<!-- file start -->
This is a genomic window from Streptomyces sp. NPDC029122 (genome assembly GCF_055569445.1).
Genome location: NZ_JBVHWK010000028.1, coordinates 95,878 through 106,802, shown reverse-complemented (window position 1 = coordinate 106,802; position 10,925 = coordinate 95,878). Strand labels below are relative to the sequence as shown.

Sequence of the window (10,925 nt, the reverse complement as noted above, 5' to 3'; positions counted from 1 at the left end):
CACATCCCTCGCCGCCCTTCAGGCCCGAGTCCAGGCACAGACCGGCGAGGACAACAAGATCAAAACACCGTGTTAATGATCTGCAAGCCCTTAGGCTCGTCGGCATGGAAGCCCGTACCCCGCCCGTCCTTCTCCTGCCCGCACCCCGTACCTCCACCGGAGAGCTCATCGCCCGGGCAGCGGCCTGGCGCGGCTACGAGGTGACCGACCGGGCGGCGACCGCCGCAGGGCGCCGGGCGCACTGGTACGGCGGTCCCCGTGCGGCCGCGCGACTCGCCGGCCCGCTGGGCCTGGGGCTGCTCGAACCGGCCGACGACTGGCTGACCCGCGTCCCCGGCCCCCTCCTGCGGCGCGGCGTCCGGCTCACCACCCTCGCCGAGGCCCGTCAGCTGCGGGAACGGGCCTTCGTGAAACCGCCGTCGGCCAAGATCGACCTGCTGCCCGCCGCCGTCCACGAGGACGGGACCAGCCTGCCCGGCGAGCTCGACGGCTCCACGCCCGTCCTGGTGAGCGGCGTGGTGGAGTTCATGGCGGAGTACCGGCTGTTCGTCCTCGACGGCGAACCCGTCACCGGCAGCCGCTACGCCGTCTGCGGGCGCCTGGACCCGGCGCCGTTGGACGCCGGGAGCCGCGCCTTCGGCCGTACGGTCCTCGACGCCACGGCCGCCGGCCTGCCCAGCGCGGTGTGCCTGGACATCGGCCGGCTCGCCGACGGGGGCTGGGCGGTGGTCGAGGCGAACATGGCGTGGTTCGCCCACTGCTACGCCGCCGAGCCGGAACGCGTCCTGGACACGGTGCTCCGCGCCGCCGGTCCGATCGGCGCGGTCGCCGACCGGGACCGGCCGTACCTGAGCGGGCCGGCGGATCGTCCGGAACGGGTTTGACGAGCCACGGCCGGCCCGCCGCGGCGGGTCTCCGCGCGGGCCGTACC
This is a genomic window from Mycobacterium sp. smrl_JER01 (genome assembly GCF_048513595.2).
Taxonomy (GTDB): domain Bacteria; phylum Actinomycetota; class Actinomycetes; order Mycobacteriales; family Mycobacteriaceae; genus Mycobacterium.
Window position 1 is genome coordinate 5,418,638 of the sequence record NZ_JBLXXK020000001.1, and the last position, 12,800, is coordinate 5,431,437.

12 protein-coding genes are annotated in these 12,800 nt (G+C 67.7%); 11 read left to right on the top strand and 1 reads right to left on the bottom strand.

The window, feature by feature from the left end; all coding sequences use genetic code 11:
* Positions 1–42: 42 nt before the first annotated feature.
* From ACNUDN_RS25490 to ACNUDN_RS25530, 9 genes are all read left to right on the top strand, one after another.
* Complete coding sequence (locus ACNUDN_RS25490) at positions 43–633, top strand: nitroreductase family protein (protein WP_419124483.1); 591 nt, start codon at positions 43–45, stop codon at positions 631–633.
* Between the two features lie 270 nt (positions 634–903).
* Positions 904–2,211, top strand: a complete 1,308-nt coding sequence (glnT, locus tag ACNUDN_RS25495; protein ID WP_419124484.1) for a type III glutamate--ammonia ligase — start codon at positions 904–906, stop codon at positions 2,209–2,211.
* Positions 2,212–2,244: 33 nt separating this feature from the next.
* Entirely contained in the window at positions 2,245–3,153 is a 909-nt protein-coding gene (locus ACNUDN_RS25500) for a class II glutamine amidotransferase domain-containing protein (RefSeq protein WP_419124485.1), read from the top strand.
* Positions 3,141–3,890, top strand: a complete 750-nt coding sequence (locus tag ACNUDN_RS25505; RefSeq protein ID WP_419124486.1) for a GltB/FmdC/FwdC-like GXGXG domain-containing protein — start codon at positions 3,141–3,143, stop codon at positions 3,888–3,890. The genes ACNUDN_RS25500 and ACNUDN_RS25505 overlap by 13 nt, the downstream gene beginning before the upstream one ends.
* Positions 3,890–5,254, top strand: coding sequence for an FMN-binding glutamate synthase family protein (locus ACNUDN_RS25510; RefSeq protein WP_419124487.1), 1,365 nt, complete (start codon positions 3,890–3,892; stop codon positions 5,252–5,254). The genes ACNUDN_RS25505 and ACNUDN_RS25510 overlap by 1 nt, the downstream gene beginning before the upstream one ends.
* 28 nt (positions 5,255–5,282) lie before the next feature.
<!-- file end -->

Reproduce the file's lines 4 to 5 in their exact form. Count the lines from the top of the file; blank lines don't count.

CACATCCCTCGCCGCCCTTCAGGCCCGAGTCCAGGCACAGACCGGCGAGGACAACAAGATCAAAACACCGTGTTAATGATCTGCAAGCCCTTAGGCTCGTCGGCATGGAAGCCCGTACCCCGCCCGTCCTTCTCCTGCCCGCACCCCGTACCTCCACCGGAGAGCTCATCGCCCGGGCAGCGGCCTGGCGCGGCTACGAGGTGACCGACCGGGCGGCGACCGCCGCAGGGCGCCGGGCGCACTGGTACGGCGGTCCCCGTGCGGCCGCGCGACTCGCCGGCCCGCTGGGCCTGGGGCTGCTCGAACCGGCCGACGACTGGCTGACCCGCGTCCCCGGCCCCCTCCTGCGGCGCGGCGTCCGGCTCACCACCCTCGCCGAGGCCCGTCAGCTGCGGGAACGGGCCTTCGTGAAACCGCCGTCGGCCAAGATCGACCTGCTGCCCGCCGCCGTCCACGAGGACGGGACCAGCCTGCCCGGCGAGCTCGACGGCTCCACGCCCGTCCTGGTGAGCGGCGTGGTGGAGTTCATGGCGGAGTACCGGCTGTTCGTCCTCGACGGCGAACCCGTCACCGGCAGCCGCTACGCCGTCTGCGGGCGCCTGGACCCGGCGCCGTTGGACGCCGGGAGCCGCGCCTTCGGCCGTACGGTCCTCGACGCCACGGCCGCCGGCCTGCCCAGCGCGGTGTGCCTGGACATCGGCCGGCTCGCCGACGGGGGCTGGGCGGTGGTCGAGGCGAACATGGCGTGGTTCGCCCACTGCTACGCCGCCGAGCCGGAACGCGTCCTGGACACGGTGCTCCGCGCCGCCGGTCCGATCGGCGCGGTCGCCGACCGGGACCGGCCGTACCTGAGCGGGCCGGCGGATCGTCCGGAACGGGTTTGACGAGCCACGGCCGGCCCGCCGCGGCGGGTCTCCGCGCGGGCCGTACC
This is a genomic window from Mycobacterium sp. smrl_JER01 (genome assembly GCF_048513595.2).